In this inaugural edition of Compliance Corner, Practice Mechanic Rick Garofolo dives into HIPAA compliance rules and proper protocol for sending patient records.
I sat down today with the intention of writing a beautiful and articulate piece on patient communications and HIPAA consent with lots of information.
In the time that my Word program was opening, I got tagged in three posts on Facebook office manager groups. All three asked about patient records. I then bore witness to over 100 office managers from across the country providing what may be the worst, and most illegal, advice that I have heard on the topic.
To be clear: I don’t blame any of the people offering advice.
I blame the federal government for having so many rules.
I blame state governments for writing rules that contradict the federal ones, thus causing mass amounts of confusion.
And I blame the people who think things like compliance are so unimportant that not one minute of CE should be spent on it.
Suffice to say, these posts changed my mood and, indirectly, the topic that I felt compelled to write about this evening.
So, let’s talk about patient records. Here are the posted questions that brought us to this topic:
So, let's tackle these in order.
The responses to No. 1 ranged from “Do not send the x-rays” to “Tell her the records were accidentally deleted from your database and can’t be located.”
Then there were the 50 others telling her not to send the x-rays until the patient pays for them.
This is disheartening.
As a professional, I expect more from others. Part of that is knowing the rules that we have to operate within.
HIPAA requires that you release the records, whether paid for or not.
You can certainly turn them over to collections, and I certainly would, but you cannot hold the records because of payment. You can charge a records fee, but that will have to be in accordance with the answer to question No. 3. But again, you cannot hold the records until that fee is paid either.
Release the requested records, send them off, and be glad to be done with that patient. Let the collection agency worry about it.
Believe me, when they need to get a car loan or buy a house, that little ding on their credit report will have them running back to pay it and have it removed from their credit report.
Question No. 2 also boggled my mind.
Why do dental professionals believe that the x-rays make up a patient's complete medical record?
If you asked for your records to be transferred from your primary care physician (PCP) to another, and all they sent was a copy of an x-ray from two years ago, would you be okay with that? And would the new PCP be able to do anything with those?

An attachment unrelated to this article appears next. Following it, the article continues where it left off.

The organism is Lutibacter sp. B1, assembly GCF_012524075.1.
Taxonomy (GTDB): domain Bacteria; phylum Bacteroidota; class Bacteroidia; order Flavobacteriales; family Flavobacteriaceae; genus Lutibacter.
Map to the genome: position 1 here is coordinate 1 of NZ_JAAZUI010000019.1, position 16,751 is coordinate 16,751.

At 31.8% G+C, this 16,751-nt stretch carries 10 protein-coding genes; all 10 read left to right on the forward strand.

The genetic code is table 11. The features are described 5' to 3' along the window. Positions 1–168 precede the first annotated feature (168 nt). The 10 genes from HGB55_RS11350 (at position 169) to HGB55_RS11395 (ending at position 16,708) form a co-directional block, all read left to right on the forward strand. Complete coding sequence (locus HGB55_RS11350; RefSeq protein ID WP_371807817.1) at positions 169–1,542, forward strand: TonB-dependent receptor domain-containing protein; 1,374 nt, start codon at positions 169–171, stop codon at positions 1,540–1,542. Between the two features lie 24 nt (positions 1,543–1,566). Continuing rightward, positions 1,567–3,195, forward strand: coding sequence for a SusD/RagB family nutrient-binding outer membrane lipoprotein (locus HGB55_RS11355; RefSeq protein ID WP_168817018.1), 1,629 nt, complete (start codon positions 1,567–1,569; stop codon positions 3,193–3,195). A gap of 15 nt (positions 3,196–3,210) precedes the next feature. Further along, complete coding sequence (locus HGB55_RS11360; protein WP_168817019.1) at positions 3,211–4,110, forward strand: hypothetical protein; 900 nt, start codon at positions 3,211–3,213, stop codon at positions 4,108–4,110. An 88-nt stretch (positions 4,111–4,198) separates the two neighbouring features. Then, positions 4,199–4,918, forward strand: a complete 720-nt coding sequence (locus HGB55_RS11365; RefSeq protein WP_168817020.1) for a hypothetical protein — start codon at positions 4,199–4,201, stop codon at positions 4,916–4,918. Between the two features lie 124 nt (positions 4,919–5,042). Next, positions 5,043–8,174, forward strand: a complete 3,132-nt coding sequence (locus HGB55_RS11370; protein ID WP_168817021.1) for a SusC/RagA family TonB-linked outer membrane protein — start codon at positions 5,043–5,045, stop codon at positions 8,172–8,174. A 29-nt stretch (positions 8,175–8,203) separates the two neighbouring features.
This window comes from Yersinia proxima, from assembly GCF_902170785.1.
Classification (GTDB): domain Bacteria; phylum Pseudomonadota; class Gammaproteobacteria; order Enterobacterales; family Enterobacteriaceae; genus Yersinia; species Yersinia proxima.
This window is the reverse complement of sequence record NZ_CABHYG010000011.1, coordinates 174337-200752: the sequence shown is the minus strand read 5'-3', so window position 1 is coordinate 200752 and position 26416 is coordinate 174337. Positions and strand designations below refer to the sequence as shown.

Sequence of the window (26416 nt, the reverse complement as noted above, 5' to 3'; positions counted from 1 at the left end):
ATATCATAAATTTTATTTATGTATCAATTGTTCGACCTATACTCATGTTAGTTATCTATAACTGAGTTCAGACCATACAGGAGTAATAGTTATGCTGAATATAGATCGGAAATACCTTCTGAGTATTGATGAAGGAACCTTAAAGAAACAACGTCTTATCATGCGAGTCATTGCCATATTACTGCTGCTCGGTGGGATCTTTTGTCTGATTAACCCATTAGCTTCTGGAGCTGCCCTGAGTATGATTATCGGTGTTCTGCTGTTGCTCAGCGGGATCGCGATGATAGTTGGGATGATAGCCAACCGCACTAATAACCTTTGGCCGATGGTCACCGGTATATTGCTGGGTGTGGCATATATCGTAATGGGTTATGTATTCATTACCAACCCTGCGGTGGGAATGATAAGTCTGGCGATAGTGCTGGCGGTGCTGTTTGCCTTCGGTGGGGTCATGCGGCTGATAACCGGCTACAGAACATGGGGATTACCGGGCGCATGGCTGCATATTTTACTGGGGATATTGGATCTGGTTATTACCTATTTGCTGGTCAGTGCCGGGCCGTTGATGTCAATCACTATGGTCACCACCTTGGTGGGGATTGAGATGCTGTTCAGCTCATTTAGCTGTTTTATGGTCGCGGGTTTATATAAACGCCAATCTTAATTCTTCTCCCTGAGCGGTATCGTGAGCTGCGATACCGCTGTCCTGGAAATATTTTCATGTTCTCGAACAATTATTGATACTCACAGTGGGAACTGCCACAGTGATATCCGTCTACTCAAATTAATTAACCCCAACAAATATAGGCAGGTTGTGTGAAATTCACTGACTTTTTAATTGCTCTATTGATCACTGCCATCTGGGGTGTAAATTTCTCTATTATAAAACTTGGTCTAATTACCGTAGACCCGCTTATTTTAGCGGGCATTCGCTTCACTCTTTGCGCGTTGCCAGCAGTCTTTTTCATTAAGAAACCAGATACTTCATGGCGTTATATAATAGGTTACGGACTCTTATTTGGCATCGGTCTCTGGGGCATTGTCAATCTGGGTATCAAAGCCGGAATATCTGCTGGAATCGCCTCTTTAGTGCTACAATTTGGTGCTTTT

They don’t help. They don’t tell the story of you. And they don’t tell the new PCP anything about you other than you had a sprained pinky two years ago.
What about blood pressure history? How about lab records? Or prescriptions that you have received?
These are all things we would consider important to know. However, some dental professionals believe that a set of bitewings from 2015 will help the new doc.
Or, even worse, won’t help the new doc. Because why on earth would we want to help a fellow dental provider?
The patient's complete records include any recorded information, presented information, and anything that is used in the decision-making process for your patients.
These things include all perio charts, chart notes (yes, these have to be released), x-rays, financial records (even including EOBs used to enter payments on patients' ledgers), the ledgers, and all treatment presented — whether accepted or not.
Think of a complete record and you’ll be fine.
Now, bear in mind that you only have to send what is requested. So if another office only requests x-rays, then just send the x-rays. However, if they request complete records, then you must send complete records.
Last, but certainly not least, let's address the fee you can charge for records.
HIPAA introduced a new rule requiring that offices can charge the actual cost of copying and mailing. This uses a breakdown of to-the-minute time spent on the actual copying of the records, supplies (paper, USB memory sticks, etc.), and actual cost of postage.
If you do not want to do these calculations, you are now obligated to charge the patient a flat rate of $6.50 per patient. Keep in mind, this is not per item, per page, or anything else.
Flat rate means flat rate.
The expectation is with electronic records. As their use continues to grow, the fee for time spent (your payroll) will diminish.
It should take less than five minutes to prepare and email a patient’s record. And, honestly, at five minutes, it just doesn’t make sense to charge.
HIPAA states on their website that this rule overrides any and all state laws on what can be charged for records. So, please, don’t think that your state gave you an out by saying you can charge $1 per page.
With that said, I never charge any patient a records fee. We should make it easy to come back if the patient isn't happy with their new office.
Do you think they’ll come back if you hit them with a fee for sending their records? I wouldn’t.
I hope that you have learned something from this post, and I look forward to sharing my experiences and compliance rules with you each month.
Please be sure to visit often and be sure to watch out for our Compliance Corner post each month. Next month, I promise you the beautiful and articulate post that I intended on writing tonight.
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